Digitization project to preserve decades of Catholic news
Committed to preserving Catholic news for both current researchers and future scholars, the Catholic Research Resources Alliance (CRRA) has undertaken a project to digitize the United States’ top Catholic newspapers of regional and national importance, including The Catholic Telegraph.
“Creating a Catholic news archive and digital aggregation for Catholic newspapers is something that scholars are very interested in,” said Jennifer Younger, executive director of CRRA.
“We mark the beginning (of the project) in 2011, when we brought together a newspaper committee: ‘If we’re going to digitize something, what would be most useful?’ Newspapers rose right to the top. Which newspapers? We had to figure out which newspapers existed, which ones were being held (by libraries), which ones weren’t being held,” she told Catholic News Service.
The digitized material will be made freely available through the CRRA-developed Catholic News Archive, http://thecatholicnewsarchive.org. By November, the Archive will include nearly 32,000 pages from local and national papers (Vatican II years).
Coordinating the project locally is Sarah Patterson, archivist for the Archdiocese of Cincinnati, with support from Xavier University, the University of Dayton and the Athenaeum of Ohio. As someone who does extensive research and is passionate about Catholic history, Patterson noted, “This is such an important project because the Telegraph is such an important newspaper, not just in terms of diocesan history, but from the standpoint of Catholic and general United States history.”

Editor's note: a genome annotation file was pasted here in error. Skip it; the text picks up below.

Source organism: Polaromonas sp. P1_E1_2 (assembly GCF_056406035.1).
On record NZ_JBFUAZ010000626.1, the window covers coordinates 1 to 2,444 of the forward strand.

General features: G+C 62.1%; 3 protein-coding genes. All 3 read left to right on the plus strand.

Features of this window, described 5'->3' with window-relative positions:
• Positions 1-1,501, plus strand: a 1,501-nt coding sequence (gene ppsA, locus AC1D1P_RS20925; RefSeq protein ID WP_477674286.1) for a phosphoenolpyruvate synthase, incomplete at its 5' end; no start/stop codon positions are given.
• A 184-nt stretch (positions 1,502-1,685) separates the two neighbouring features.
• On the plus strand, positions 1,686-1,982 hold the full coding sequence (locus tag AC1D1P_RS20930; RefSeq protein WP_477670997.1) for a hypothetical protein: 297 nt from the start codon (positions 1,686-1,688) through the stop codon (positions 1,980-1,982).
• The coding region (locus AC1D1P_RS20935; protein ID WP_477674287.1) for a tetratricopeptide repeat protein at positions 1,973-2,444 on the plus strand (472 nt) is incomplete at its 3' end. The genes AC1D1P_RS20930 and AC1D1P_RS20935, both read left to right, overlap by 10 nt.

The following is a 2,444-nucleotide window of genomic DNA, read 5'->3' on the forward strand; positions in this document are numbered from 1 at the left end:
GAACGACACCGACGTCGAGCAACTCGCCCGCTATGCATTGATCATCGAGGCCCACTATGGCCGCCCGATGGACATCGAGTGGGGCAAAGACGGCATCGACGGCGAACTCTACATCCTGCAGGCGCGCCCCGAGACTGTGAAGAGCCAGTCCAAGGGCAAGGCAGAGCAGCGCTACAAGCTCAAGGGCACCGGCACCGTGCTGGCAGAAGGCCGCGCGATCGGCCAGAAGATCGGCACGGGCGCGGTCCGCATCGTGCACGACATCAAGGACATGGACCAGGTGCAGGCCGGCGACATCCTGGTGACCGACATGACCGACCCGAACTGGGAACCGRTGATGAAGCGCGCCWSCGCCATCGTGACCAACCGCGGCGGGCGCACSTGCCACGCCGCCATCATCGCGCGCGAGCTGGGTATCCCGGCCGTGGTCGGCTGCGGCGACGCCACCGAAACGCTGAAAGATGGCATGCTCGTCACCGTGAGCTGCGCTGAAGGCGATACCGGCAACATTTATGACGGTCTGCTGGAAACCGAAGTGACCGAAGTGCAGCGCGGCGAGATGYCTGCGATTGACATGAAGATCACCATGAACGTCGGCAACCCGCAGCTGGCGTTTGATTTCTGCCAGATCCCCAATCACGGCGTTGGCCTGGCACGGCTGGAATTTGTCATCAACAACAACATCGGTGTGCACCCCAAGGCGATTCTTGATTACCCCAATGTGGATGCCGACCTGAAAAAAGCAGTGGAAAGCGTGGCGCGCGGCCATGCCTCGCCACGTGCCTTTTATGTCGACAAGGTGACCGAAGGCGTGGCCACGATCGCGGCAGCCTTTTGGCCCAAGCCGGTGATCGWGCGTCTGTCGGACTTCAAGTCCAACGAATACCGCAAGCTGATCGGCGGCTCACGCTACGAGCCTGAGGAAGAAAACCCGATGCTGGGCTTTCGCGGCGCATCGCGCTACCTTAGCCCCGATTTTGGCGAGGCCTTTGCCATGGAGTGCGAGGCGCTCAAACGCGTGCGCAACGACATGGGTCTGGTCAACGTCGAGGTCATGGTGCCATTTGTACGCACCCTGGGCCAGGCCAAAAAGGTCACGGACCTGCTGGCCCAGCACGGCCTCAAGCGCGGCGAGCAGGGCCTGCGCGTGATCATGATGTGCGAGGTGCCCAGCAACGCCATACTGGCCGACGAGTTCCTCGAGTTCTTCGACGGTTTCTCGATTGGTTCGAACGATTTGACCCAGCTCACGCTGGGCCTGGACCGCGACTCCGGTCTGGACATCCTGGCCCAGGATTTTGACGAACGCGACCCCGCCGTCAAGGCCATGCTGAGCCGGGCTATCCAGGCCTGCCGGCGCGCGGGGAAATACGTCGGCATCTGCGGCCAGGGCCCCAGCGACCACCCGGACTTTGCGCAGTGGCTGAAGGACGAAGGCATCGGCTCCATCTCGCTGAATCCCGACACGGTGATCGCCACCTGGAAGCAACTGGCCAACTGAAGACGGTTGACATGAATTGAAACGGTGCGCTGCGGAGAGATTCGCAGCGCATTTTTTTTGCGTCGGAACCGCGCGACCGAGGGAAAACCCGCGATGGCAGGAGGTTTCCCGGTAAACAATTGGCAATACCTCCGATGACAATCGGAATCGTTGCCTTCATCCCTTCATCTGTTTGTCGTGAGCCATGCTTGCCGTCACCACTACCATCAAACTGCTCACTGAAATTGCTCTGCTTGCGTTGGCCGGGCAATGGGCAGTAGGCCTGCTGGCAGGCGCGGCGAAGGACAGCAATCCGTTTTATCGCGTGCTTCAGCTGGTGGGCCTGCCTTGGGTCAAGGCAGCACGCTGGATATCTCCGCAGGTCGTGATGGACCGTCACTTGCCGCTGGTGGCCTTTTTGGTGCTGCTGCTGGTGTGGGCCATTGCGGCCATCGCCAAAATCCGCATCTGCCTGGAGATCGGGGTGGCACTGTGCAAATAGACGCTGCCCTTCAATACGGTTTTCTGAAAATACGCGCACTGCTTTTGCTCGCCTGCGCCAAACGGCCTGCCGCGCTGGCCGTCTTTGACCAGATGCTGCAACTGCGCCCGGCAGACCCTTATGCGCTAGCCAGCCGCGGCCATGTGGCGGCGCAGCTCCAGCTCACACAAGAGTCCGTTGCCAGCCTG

“My goal is always to make the information that people need as available as possible,” she added. “This will make information more readily available and increase the visibility of Catholic newspapers.”
Patterson said she has done a page count for each year the Telegraph has been in existence, from 1831 to 2013, and estimates it will cost $25,000 for every 10 years of news that is digitized. “We’re starting to look for funding sources and grants,” she said.
The time frame for the project largely depends on funding, Patterson said, and she hopes most of the Telegraph will be digitized prior to the archdiocese’s centennial celebration kicks off in 2021. The Digitization Department at the Public Library of Cincinnati & Hamilton County has been scanning the first several years the Telegraph from the 1830s. The first five years have been scanned and are available online at http://digital.cincinnatilibrary.org/digital/collection/p16998coll73. The library is also giving the archdiocese the digital files to be used on the Catholic News Archives.
C. Walker Gollar, a professor of church history at XU and a Catholic historian, spoke of the value of the project, saying, “I have spent hundreds of hours paging through original copies of The Catholic Telegraph kept at the Archdiocese of Cincinnati archives, as well as scrolled though the microfilm version available at the Athenaeum library. The Catholic Telegraph brings to life Archbishop John Purcell’s courageous stance against slavery, the church’s care for the immigrant, the rise of Catholic education, the struggle of different eras, the faith lives of Catholic women and men, and so much more. Digitizing the newspaper will help better tell the proud inspired American Catholic story.”
For more information or to support the project, contact Patterson at email@example.com, 513-421-3131 ext. 3002.
Catholic News Service also contributed to this story.